Retractions are never easy and journals and editors are still all too often reluctant to take this step. However, it is important to reiterate that the purpose of retractions is the correction of the scientific literature, if the findings as presented are invalid or unreliable. Retraction is not a punishment or tainting of the reputation of one or more authors. When a retraction is due to serious misconduct rather than honest error further appropriate actions against the researchers responsible must be taken by their employers, such as academic institutions or pharmaceutical companies. By contrast, a retraction due to an honest error in the form of a miscalculation or misclassification can be followed by republication of a corrected paper, as in this case.

So where do we draw the line between a correction and a retraction followed by republication? The Committee on Publication Ethics states in its retraction guidelines that “journal editors should consider issuing a correction if a small portion of an otherwise reliable publication proves to be misleading (especially because of an honest error)”. So what should happen if a large portion is misleading? We believe that if many of the numerical findings in the results section change or the interpretation of the work is altered following a miscalculation or misclassification due to an honest error, republication should be considered. The corrected paper should pass peer review and editorial scrutiny once again and when republished the changes should be made transparent. Retraction and republication is a further example of correcting the scientific literature. In our opinion, it should be considered by journal editors in the interests of readers, research users, and the scientific community.

Update, 12:15 p.m. Eastern, 2/1/15: Please see a guest post by one of this paper’s authors, and an editor’s note explaining a change to this post.

Hat tip: Kerry Grens 

Comments
  • Donna Beales January 30, 2015 at 11:56 am

    Here’s to good, honest people everywhere. Kudos to all the authors and editors who have the courage to do the right thing.

  • Harlan Krumholz January 30, 2015 at 12:04 pm

    And I think it could have been considered a correction – and it was a minor error in weighting – I would not consider it a major error.

    • Marco January 30, 2015 at 2:24 pm

      “corrections were necessary in the findings section of the summary, the methods and results sections of the Article, figures 2, 3, and 4, both tables, and the appendix.”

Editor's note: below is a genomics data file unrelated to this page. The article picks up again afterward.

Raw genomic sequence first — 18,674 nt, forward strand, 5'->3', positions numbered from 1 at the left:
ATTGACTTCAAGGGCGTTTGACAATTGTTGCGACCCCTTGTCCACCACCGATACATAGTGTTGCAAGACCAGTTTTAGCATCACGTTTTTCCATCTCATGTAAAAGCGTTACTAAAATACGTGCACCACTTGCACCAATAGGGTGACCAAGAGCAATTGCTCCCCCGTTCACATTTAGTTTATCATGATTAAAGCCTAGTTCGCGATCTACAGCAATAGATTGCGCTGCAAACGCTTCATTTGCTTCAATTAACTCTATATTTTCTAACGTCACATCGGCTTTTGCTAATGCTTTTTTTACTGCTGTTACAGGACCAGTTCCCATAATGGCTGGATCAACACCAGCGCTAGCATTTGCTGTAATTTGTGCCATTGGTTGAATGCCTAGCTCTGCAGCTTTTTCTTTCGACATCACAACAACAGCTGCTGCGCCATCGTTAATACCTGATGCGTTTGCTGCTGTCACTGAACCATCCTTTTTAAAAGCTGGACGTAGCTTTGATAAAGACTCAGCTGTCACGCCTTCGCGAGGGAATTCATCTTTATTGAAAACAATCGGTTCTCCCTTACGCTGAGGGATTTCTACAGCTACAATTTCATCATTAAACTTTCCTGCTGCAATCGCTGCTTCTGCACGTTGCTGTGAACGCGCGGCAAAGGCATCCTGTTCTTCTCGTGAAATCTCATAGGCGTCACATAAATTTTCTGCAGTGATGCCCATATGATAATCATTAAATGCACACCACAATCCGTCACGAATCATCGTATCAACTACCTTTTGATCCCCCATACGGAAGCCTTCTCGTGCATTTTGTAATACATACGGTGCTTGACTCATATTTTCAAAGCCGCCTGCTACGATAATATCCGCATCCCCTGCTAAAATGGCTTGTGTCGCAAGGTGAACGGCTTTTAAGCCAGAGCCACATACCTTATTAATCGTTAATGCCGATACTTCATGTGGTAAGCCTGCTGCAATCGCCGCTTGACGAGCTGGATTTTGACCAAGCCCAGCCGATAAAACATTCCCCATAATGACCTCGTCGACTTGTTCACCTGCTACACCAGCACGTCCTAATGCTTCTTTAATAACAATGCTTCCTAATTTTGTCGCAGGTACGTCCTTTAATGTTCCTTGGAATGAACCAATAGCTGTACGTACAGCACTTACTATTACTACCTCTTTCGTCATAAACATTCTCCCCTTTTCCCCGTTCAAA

It might be a minor error, but it affected a whole lot of the paper. This retraction-republication is much better than the megacorrections we have seen, since you’d have to read the original and the correction at the same time.
      Perhaps we should try to find better terms to distinguish the various forms of retractions, error vs miconduct, but at the same time this may be a problem because so many of the retractions due to supposed errors (as per the notice) were in reality due to misconduct.

  • JATdS January 30, 2015 at 3:29 pm

    One of the positive outcomes of this case is that it avoids the “old” and incorrect version from being cited. So, in that sense, Lancet also deserves some praise here for accomodating the actual possibility of a republication. Most likely publishing in a journal like The Lancet carries its fair share of costs, so taking the risk of republishing a paper that had issues, is admirable. I am sure that many other journals (or their editors) in the same situation might have been reticent about republishing a paper that was retracted from the same journal. One of the serious problems with retractions at the moment – as I see it – is that there are few efforts – by authors, editors, journals and publishers – to correct the downstream literature. Consequently, one of the real risks is that papers that have been retracted may continue to be cited, or newly retracted papers that were already cited have not been corrected in the already published literature. The latter case is a monumental task that still needs to be addressed, but I personally see no pro-active efforts to address this point, by any publisher (at least on a journal-wide scale). So, kudos to both authors and The Lancet for regaining a fraction of trust in what is rapidly turning out to be most likely science’s largest crisis in trust.

  • Post a comment

    Threaded commenting powered by interconnect/it code.